y E.A. CARMEAN JR.
Jesus’ Parable of the Mustard Seed, with its imagery of a seed growing into a plant big enough for birds to perch in, is often seen as foretelling the growth of Christianity. Arguably the greatest religious art and architecture project of the 20th century, Henri Matisse’s Chapel of the Rosary, provides another reading.
While recovering his health in 1943, Matisse had hired a young nurse who four years later became a novitiate in the Dominican Sisters of Monteil. Once, Sister Jacque-Marie mentioned to Matisse her order’s dream of a new chapel. Four years later, the Chapelle du Rosaire des Dominicaines de Vence, perched above the French Mediterranean coast, was consecrated by the local bishop. In a statement read at the occasion, Matisse wrote, “I consider it my masterpiece.”
Planned principally for the sisters’ daily prayers, the chapel is modest. Yet it is replete with Matisse’s glorious creations, from the images on walls and the vestments worn by the clergy, to the altar and its liturgical objects.
Matisse’s stained-glass windows are the center and glory of the chapel. There are two tall windows behind the altar, and another set of 15 windows divided into two groupings—six along the nave; nine placed behind the sisters’ stalls in an area adjacent to the sanctuary.
For all of them, Matisse drew from the text of Revelation 21-22 and its description of the descent of the heavenly Jerusalem. His two sanctuary windows present the Tree of Life, with plantlike forms and geometric shapes. The other windows, with upward reaching leaves, continue this imagery—with the nave and stall windows creating what Matisse called “a garden behind a colonnade.” At the same time, these 15 extended forms recall the lancet windows of medieval churches, albeit with rounded tips.
For an artist long held as a master of color, the windows’ palette of only three hues—yellow, green and blue—may seem restrictive; but Matisse planned on the complementaries of red, orange and purple being cast by the filtered light’s shadows, even testing this effect in his studio. Matisse’s colors provide a corresponding Christian iconography, with yellow a symbol of the sun and heavenly light; green of plant life and the earth; and blue of the sky, the sea and the Madonna.
When the chapel’s “official” architect—hired for practical purposes, while Matisse and two clerics, Father Marie-Alain Couturier and Brother Louis-Bertrand Rayssiguier, created the actual design—suggested supplementing the stained-glass with neon lighting, Matisse rejected this idea, saying this would cause the church to resemble “store windows.” In Christian architecture since the Romanesque era, natural light and candlelight have been seen as the symbolic presence of the Divine.
To receive this symbolic light, the artist designed interior spaces limited to white tiles featuring spare, linear images. These pieces were fired with a glaze that reflects and enhances the natural, color-filled illumination.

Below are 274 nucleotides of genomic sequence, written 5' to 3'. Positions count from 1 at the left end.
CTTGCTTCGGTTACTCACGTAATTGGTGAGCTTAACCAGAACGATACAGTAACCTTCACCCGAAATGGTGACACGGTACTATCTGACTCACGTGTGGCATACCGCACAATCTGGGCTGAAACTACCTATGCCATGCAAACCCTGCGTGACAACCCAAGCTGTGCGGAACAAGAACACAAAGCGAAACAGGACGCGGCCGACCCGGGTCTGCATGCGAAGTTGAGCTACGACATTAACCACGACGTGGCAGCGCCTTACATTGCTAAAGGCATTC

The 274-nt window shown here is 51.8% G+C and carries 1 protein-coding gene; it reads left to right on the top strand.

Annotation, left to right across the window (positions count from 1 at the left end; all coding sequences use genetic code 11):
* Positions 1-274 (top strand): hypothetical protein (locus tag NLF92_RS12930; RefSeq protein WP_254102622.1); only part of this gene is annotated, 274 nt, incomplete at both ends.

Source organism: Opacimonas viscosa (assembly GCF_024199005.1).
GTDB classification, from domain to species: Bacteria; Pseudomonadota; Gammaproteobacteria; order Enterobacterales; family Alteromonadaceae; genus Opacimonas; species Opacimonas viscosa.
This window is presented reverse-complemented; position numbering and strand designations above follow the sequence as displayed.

The sanctuary is commanded by a towering figure of St. Dominic, the patron saint of the sisters’ order, who was said to have been given a rosary by the Madonna, thus making those prayers the center of Dominican practices. Matisse’s model was Father Couturier wearing his cowl.
Across the nave from the tall windows is an image of the Virgin presenting the Christ Child to the world—the infant standing on her lap with his arms extended, both to embrace the faithful and to foreshadow the Crucifixion. The word “AVE,” or the “Hail Mary” of the Rosary prayers, is at the upper left, a connection underscored by the 11 flowers (the number of the post-Resurrection disciples) that surround the figures: Legend says that Mary’s flower garland was the first rosary strand.
Medieval images often represent Mary and the Christ Child in a hortus conclusus, or enclosed garden, like the setting suggested here and one most appropriate for the sisters’ gatherings for their liturgical Hours. Matisse, who admired medieval art, had earlier lived in Paris only a few blocks from the Cluny Museum, with its fabled Unicorn Tapestries. Their rich woven fields of plants and flowers spread out around a center image are echoed in Vence, especially when the multicolored dappled light falls on Matisse’s AVE picture.
The walls’ somber notes are provided by the Stations of the Cross, which Matisse placed directly opposite the altar’s Tree of Life window, perhaps acknowledging medieval texts that held that the wood of Christ’s Cross had come from the Tree of Life in Paradise. For this Passion series, Matisse turned to Old Master paintings; for example, the Station I image of Christ before Pilate borrows from a work by the Renaissance artist Andrea Mantegna.
Matisse participated in virtually every detail of the project, creating the interconnection of elements sometimes called a church’s Holy Fabric. His work included both the altar’s simple shapes made of a brownish, porous stone—to suggest the bread of the Eucharist—and the liturgical objects upon it: a crucifix and six candlesticks, and the tabernacle and the ciborium used to hold communion bread. Matisse also designed the vestments, planning each of the half-dozen different chasubles in one of the six church-appointed ecclesiastical colors for Seasons and Holy Days.
Before and after its June 25, 1951, consecration, Matisse’s chapel was sometimes disparaged. But praise won out. Pope Pius XII requested a set of the chasubles for the Vatican, and soon so many visitors began coming as to require restricted open hours to preserve the chapel’s—and Matisse’s—intended purpose of serving the sisters. Amusing—and telling—was the story of an English tourist asking directions to “the chapel of St. Matisse.”
As for the artist, Matisse said that “I wanted to create a spiritual space.”
—Mr. Carmean is an art historian and a canon in the Episcopal Church.